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Cor triatriatum sinister (CTS) results when the left atrium is divided into two compartments by a membrane. The membrane can vary in size and shape and may have one or more openings. Severe cases of cor triatriatum sinister usually present in infancy and are often associated with other heart defects. In less severe cases, the diagnosis may not be made until later in life. The specific symptoms depend on the degree to which the membrane obstructs the flow of blood and whether or not there are additional heart defects. Symptoms may range from mild shortness of breath during exercise to signs of heart failure and lung congestion. Some people with CTS may not have symptoms. Treatment varies according to the severity of the symptoms. For symptomatic patients, surgery is generally considered the definitive course of therapy.
Source: GARD Last updated on 05-01-20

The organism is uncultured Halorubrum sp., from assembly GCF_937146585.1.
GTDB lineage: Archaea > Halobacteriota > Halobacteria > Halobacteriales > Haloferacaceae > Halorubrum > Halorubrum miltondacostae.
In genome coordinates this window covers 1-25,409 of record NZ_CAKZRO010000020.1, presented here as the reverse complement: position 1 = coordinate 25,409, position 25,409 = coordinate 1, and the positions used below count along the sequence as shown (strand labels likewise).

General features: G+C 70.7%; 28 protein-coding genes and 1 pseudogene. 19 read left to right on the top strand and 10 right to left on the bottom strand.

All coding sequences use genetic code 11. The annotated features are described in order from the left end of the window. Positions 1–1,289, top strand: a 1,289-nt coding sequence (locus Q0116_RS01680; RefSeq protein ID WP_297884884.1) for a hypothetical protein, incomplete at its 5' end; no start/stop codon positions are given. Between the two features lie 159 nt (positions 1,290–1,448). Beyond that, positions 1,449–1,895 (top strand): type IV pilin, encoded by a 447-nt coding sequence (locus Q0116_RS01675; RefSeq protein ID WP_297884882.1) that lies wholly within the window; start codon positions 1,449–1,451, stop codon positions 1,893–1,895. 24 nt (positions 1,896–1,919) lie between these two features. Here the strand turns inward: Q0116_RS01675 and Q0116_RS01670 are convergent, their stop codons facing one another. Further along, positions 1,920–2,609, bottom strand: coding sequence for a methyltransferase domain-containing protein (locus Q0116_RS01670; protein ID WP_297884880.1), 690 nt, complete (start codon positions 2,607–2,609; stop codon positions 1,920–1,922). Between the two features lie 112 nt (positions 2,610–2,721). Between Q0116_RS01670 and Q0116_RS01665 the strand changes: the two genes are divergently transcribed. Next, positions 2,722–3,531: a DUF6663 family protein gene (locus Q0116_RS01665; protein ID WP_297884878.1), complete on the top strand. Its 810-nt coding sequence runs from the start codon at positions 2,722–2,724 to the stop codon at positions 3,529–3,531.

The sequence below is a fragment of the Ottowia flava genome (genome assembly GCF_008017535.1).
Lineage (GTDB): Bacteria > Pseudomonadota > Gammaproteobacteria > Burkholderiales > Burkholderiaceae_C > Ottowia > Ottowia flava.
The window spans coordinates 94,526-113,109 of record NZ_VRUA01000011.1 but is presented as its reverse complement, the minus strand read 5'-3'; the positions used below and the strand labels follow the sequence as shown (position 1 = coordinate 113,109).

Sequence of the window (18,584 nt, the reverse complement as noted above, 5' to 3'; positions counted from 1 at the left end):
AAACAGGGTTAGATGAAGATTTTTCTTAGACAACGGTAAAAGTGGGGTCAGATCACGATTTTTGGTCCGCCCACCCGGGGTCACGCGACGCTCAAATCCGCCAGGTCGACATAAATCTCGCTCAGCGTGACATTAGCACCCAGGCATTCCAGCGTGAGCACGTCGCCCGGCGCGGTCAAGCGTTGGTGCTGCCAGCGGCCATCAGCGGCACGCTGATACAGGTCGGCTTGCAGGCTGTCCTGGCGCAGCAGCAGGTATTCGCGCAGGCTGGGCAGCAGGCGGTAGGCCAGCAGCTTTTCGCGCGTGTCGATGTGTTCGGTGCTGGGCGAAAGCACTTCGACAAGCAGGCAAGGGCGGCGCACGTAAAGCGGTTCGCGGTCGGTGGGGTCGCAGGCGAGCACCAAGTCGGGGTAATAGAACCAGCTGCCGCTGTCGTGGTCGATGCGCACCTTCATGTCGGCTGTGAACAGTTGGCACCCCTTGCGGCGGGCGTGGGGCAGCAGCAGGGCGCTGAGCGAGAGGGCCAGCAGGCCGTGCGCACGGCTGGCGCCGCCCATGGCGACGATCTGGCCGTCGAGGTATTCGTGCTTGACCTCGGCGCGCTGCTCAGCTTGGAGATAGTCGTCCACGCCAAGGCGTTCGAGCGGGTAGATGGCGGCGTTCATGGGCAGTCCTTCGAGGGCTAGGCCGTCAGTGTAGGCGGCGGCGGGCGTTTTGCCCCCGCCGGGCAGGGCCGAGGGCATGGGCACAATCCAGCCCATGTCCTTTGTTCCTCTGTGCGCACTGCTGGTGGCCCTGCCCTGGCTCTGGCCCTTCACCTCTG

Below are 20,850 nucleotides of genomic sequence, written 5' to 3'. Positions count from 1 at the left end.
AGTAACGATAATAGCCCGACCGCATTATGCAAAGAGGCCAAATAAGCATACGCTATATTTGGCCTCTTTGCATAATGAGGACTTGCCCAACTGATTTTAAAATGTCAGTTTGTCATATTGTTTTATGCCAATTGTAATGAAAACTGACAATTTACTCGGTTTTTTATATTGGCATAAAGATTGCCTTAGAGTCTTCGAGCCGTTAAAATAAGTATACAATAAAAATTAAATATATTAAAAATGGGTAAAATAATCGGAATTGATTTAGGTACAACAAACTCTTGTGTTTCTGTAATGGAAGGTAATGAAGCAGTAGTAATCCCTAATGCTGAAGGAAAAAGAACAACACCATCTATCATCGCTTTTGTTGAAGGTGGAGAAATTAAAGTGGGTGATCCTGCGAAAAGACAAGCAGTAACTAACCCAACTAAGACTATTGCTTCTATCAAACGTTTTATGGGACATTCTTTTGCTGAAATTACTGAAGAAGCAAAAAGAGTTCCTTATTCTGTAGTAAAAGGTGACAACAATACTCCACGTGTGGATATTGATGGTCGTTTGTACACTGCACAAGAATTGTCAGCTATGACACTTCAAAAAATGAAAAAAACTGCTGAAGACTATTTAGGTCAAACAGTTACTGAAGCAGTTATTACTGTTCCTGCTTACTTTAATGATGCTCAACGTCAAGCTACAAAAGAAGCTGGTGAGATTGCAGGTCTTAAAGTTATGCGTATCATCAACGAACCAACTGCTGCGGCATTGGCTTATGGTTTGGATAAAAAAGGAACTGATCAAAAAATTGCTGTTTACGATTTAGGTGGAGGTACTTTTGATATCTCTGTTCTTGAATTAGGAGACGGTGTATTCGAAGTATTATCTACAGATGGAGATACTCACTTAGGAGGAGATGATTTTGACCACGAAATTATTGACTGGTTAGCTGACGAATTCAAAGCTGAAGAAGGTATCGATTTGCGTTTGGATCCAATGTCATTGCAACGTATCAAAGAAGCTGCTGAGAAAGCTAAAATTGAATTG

Treatment for cor triatriatum sinister varies depending on the symptoms. For patients with milder cases who are diagnosed much later in life, surgery may not be needed. In symptomatic patients, treatment may include diuretics, medications to change the force of the heart's contractions (inotropic medications), and medications to prevent clots from forming (anticoagulant therapy). Surgery, however, is considered the definitive therapy for those who are symptomatic. The overall life expectancy after surgical repair is expected to be similar to that for the general population.
Last updated on 05-01-20
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